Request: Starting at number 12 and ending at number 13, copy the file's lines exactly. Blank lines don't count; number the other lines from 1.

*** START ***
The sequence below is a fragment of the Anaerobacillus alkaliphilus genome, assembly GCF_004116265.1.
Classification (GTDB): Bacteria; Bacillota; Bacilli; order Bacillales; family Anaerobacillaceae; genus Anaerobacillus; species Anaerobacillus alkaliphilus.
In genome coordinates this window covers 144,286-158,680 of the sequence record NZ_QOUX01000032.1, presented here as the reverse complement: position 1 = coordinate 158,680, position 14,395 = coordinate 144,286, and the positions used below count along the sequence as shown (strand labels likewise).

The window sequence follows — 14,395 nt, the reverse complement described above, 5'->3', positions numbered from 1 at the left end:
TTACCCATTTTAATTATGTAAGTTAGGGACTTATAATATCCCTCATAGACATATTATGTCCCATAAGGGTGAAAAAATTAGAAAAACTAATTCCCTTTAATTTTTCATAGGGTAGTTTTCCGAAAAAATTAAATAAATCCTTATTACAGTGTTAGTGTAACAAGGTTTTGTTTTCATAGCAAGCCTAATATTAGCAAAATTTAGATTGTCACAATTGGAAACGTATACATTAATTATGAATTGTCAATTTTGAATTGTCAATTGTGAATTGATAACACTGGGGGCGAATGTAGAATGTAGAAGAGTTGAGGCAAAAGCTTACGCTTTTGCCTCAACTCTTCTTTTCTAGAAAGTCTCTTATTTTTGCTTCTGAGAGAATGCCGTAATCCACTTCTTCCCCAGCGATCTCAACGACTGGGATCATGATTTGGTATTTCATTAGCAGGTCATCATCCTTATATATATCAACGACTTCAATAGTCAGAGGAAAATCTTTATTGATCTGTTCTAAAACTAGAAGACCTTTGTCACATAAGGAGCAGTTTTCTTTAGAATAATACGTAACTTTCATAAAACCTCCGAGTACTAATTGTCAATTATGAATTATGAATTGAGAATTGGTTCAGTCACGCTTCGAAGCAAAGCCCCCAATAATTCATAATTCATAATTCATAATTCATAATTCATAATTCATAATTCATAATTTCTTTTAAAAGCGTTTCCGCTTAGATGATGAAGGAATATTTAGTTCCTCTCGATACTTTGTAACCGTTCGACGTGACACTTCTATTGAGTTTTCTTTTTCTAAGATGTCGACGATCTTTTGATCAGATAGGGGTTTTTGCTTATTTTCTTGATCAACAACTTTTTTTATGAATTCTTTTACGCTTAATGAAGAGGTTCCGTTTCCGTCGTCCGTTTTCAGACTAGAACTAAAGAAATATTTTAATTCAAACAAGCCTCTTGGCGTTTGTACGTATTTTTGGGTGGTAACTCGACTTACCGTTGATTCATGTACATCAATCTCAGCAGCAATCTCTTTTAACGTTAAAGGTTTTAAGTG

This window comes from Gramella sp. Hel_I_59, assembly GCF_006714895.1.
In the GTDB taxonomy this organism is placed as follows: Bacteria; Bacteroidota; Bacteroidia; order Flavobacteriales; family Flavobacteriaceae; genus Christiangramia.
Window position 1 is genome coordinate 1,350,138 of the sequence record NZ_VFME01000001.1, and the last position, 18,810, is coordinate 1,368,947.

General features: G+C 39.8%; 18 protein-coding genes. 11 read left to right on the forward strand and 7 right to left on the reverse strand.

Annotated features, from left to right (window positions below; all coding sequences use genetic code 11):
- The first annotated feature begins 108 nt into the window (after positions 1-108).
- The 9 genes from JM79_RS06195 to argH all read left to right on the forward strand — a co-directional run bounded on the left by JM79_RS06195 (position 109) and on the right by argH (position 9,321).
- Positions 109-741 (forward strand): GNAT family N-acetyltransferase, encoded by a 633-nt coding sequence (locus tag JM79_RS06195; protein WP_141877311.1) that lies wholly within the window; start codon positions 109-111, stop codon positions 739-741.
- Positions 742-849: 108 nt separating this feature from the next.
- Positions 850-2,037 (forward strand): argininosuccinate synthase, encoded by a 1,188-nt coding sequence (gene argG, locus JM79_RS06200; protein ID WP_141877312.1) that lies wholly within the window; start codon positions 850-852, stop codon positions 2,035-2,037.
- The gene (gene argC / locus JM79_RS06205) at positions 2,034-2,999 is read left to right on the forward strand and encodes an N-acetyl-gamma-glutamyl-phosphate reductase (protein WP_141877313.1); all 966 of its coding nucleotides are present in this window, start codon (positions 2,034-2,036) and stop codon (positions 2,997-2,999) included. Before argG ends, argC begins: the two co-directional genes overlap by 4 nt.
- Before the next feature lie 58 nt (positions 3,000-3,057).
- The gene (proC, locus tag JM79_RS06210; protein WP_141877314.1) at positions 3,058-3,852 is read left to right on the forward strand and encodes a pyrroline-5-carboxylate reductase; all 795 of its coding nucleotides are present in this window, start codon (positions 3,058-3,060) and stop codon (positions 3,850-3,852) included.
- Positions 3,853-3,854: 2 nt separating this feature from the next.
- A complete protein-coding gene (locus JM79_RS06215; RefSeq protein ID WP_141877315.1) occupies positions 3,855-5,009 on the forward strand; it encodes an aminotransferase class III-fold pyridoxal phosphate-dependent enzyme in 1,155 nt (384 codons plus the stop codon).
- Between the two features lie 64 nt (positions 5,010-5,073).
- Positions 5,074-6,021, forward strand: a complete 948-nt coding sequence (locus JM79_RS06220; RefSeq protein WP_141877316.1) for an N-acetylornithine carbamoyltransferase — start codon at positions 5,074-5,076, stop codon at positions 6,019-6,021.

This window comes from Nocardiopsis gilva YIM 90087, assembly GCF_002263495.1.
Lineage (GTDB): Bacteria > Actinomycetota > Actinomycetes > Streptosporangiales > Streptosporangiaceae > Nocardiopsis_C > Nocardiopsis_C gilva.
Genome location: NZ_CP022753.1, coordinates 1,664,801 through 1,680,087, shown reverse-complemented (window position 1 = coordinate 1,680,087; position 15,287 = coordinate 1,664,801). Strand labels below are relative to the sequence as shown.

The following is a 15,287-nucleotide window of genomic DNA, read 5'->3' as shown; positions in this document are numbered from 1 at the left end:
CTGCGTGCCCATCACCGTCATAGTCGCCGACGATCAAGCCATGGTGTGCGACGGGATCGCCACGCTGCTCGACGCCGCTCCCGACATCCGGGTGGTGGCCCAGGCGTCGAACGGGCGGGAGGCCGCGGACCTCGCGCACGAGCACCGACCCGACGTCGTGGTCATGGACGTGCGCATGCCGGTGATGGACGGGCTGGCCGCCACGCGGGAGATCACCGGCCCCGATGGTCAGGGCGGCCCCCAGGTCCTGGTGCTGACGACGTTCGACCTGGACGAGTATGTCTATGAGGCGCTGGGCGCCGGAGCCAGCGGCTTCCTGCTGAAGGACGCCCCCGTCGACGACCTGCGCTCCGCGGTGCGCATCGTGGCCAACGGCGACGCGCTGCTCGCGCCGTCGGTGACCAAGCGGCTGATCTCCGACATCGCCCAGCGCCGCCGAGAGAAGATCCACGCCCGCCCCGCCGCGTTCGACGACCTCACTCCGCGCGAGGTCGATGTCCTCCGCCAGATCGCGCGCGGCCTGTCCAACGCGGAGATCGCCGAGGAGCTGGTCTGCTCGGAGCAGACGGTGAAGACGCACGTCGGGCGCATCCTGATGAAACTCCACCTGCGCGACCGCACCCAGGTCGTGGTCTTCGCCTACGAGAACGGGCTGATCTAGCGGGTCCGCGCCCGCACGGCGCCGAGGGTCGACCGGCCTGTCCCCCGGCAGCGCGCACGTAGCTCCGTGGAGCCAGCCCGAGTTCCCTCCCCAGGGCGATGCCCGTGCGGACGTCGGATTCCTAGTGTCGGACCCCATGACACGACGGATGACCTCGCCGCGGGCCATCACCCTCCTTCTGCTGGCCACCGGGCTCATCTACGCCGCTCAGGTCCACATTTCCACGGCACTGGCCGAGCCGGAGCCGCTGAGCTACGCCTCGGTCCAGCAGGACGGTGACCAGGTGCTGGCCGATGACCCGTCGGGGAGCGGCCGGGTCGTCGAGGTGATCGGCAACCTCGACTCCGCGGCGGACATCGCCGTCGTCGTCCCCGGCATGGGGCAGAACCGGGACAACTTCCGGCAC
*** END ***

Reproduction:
- The 9 genes from JM79_RS06195 to argH all read left to right on the forward strand — a co-directional run bounded on the left by JM79_RS06195 (position 109) and on the right by argH (position 9,321).
- Positions 109-741 (forward strand): GNAT family N-acetyltransferase, encoded by a 633-nt coding sequence (locus tag JM79_RS06195; protein WP_141877311.1) that lies wholly within the window; start codon positions 109-111, stop codon positions 739-741.